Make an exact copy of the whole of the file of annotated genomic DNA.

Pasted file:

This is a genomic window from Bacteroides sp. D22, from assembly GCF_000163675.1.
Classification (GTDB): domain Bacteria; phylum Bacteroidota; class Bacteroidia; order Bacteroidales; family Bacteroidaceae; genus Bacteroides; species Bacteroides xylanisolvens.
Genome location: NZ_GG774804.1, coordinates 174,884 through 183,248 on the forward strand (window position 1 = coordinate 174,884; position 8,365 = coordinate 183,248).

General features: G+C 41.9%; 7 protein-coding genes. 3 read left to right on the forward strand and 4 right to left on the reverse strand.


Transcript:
This is a genomic window from Bacteroides sp. D22, from assembly GCF_000163675.1.
Classification (GTDB): domain Bacteria; phylum Bacteroidota; class Bacteroidia; order Bacteroidales; family Bacteroidaceae; genus Bacteroides; species Bacteroides xylanisolvens.
Genome location: NZ_GG774804.1, coordinates 174,884 through 183,248 on the forward strand (window position 1 = coordinate 174,884; position 8,365 = coordinate 183,248).

General features: G+C 41.9%; 7 protein-coding genes. 3 read left to right on the forward strand and 4 right to left on the reverse strand.